Arkansas casinos take a billion-dollar beating from COVID-19


The coronavirus pandemic has been cruel to the gaming industry everywhere, and especially to Arkansas. According to the state’s Department of Finance and Administration (DFA), COVID-19 forced the casinos to take a massive $1.4-billion hit to their revenue. Fortunately, though, things appear to be slowly gaining momentum and the state’s three casinos might be able to get back to normal sooner than expected. 

Arkansas-casinos-take-a-billion-dollar-beating-from-COVID-19Arkansas doesn’t have a huge gaming industry; it only has the Oaklawn Racing Casino Resort, the Saracen Casino Resort and the Southland Casino Racing property. At the trio of venues, the gaming terminal wagers flatlined when the state went on COVID-19 lockdown in March, staying that way until they were allowed to return in the middle of May. Even when the go-ahead to relaunch was given by Governor Asa Hutchinson, capacity in the venues was limited and strict health policies were implemented, preventing the casinos to enjoy their normal levels of activity. 

Oaklawn reported terminal wagers between March and July that were off by $700 million compared to the same period last year. Southland’s loss was a little larger, with it seeing a drop of $743 million year-over-year. Saracen, which just opened in September of last year, doesn’t have a previous year comparison, but only took in $128 million during the period, 42% less than the $312 million it received in the first five months of its operations.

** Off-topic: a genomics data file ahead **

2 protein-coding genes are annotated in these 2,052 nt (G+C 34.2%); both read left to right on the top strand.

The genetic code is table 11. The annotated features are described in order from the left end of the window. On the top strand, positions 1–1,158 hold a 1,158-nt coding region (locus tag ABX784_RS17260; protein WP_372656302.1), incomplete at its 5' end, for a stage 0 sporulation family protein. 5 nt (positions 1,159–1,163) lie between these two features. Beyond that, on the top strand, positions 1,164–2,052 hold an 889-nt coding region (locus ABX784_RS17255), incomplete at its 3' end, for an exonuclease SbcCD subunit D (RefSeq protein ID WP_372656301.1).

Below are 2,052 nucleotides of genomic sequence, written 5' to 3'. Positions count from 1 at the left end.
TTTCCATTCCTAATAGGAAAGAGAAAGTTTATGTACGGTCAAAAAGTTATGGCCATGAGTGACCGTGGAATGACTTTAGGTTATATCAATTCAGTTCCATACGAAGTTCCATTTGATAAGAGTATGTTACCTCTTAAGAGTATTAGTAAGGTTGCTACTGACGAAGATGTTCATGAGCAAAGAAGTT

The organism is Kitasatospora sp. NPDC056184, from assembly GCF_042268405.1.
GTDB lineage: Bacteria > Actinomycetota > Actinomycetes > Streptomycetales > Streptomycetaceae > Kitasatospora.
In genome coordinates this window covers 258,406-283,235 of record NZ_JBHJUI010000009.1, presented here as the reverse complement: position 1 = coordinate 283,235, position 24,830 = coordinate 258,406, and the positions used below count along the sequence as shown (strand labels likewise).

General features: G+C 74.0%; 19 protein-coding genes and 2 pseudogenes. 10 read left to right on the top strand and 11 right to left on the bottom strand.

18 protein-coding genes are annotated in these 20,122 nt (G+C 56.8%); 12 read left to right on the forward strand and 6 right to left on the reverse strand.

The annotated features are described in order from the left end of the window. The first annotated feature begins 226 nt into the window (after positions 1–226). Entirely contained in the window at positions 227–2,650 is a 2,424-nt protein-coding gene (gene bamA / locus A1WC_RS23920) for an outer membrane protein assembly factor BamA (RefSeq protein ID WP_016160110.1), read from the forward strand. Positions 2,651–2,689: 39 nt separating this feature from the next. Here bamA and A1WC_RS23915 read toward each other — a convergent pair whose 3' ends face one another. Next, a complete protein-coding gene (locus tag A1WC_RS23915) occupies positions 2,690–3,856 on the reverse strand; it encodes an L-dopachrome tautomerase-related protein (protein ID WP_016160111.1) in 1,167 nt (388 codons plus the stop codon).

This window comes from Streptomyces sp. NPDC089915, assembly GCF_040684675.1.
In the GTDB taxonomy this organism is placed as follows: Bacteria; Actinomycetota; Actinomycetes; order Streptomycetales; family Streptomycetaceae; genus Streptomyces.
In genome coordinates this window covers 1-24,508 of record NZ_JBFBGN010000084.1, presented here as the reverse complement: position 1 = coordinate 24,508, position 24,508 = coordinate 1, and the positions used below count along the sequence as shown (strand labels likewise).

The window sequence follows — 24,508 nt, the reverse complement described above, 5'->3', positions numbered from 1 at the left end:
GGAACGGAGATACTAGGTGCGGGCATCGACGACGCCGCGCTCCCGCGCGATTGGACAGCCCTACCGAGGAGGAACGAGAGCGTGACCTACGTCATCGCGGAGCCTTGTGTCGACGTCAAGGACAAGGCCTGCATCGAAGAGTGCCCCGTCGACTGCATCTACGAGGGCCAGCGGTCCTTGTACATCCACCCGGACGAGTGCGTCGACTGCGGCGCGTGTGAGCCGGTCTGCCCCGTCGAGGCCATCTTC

As casinos started to come back online in May, things have gotten a little better. Oaklawn has flipped the switch on about 780 gaming terminals, taking in around $52 million in May as a result. Since then, that figure has climbed, first to $104 million in June, then to almost $120 million in July. July’s numbers were around 80% of what was seen a year earlier and, with only about half of the machines operational, the return is significant. 

Southland also turned on about half of its machines when it reopened in May, giving patrons access to 1,108 terminals. It was able to see $92 million in wagers that month, $200 million the following month and $242 million in July. Compared to July 2019, that was 90% of the take, indicating – like is the case at Oaklawn – that there is no shortage of interest on the part of locals to hit the games.

Keeping the trend going, Saracen has seen steady climbs, as well. It is now operating out of a temporary facility during construction on its main building, but May saw $14 million in wagers placed through the property’s 300 terminals, which jumped to $35 million the following month. In July, that figure was $42 million. 

This is great news for the state, as well, which counts on the casinos for tax revenue. In July of last year, Arkansas received around $4.5 million in tax revenue from Oaklawn and Southland. This past July, with one more casino in place and greatly reduced capacities being enforced, the trio of properties delivered about the same amount. Scott Hardin, the spokesperson for the DFA, says as a result, “The state economy, in general, is outperforming our expectations … that carries over to the casinos. I think within the next two to three months, we could see the normal levels of revenue we saw this time last year.”